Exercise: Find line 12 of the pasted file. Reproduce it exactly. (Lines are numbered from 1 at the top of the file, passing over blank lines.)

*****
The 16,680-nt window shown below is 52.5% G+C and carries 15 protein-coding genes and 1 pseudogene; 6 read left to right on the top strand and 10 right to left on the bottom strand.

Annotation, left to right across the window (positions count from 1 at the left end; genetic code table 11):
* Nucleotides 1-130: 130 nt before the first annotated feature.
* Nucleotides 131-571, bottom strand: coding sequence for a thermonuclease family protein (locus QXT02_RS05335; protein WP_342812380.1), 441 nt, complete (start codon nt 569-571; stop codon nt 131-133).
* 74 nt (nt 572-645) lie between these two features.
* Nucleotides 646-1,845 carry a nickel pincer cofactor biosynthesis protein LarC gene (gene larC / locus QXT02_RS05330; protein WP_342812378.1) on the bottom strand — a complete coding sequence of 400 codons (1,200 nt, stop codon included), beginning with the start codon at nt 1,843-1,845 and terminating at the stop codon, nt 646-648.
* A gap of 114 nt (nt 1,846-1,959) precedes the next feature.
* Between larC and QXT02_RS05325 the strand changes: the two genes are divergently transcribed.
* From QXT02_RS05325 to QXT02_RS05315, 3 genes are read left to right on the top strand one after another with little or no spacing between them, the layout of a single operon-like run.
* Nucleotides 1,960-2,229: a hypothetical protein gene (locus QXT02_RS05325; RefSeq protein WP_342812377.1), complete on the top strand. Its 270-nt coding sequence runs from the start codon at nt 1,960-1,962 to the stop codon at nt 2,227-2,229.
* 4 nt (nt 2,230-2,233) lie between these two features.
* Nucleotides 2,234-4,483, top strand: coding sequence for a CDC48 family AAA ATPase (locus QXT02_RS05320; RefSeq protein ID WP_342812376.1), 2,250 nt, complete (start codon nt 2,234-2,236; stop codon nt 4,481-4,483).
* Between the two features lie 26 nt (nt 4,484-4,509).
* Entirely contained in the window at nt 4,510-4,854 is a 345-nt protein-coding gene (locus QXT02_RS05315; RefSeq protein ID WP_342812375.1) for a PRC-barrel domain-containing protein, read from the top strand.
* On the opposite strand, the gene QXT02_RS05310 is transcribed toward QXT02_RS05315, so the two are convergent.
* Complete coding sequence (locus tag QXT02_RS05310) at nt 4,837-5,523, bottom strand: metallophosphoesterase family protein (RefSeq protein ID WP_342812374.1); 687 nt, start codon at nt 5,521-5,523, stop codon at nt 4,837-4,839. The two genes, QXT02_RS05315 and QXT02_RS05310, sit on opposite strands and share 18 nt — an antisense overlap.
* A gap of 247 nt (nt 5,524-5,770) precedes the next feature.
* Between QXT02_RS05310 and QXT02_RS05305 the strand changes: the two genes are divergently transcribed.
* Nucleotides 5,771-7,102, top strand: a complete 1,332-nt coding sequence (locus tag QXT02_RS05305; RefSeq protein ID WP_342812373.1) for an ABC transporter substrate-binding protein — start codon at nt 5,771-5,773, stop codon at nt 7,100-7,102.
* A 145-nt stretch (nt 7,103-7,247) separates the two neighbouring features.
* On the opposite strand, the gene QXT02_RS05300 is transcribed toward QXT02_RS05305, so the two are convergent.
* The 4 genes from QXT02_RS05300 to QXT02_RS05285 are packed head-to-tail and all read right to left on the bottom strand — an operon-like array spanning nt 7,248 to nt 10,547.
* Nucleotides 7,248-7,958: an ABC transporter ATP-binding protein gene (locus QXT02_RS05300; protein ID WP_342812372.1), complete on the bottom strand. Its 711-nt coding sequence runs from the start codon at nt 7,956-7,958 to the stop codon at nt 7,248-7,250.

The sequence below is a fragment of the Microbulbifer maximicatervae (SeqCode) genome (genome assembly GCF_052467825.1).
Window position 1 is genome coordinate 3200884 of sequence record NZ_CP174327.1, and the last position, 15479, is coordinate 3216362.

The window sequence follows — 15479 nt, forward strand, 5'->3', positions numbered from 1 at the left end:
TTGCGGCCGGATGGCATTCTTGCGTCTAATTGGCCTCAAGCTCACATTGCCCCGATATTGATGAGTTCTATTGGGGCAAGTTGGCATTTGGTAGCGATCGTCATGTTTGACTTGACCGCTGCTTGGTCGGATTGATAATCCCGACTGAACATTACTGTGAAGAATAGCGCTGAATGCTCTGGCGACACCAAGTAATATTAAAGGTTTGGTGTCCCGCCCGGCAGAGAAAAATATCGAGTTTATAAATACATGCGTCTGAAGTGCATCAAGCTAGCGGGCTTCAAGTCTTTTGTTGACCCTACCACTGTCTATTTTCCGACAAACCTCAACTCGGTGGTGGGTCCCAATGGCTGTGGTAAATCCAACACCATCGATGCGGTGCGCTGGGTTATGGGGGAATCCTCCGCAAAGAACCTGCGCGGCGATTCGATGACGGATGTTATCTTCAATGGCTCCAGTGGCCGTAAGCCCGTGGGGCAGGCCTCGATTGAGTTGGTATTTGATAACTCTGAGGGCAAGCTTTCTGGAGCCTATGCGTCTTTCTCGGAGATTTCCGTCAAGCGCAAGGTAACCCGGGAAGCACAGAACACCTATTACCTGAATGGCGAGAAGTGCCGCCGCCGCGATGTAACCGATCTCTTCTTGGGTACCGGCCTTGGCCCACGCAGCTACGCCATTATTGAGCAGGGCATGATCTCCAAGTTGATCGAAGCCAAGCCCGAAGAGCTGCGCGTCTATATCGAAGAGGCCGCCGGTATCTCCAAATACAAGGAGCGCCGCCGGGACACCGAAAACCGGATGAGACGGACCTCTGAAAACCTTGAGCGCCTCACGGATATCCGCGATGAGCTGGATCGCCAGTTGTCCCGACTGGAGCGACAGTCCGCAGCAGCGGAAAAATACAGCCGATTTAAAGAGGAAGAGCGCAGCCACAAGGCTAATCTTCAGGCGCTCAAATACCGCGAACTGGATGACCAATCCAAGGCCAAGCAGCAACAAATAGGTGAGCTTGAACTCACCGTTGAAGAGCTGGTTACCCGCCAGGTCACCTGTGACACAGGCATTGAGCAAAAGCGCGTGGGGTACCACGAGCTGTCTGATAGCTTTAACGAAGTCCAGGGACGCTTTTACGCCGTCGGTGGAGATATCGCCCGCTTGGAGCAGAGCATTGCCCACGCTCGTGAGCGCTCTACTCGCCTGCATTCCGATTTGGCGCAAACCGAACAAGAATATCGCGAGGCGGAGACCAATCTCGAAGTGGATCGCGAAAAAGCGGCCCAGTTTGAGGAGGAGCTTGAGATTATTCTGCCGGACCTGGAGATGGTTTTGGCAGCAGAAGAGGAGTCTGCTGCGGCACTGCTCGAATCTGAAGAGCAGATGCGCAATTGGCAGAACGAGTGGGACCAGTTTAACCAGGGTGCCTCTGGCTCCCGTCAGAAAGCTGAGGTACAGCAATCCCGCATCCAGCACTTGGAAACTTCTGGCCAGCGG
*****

* Nucleotides 2,234-4,483, top strand: coding sequence for a CDC48 family AAA ATPase (locus QXT02_RS05320; RefSeq protein ID WP_342812376.1), 2,250 nt, complete (start codon nt 2,234-2,236; stop codon nt 4,481-4,483).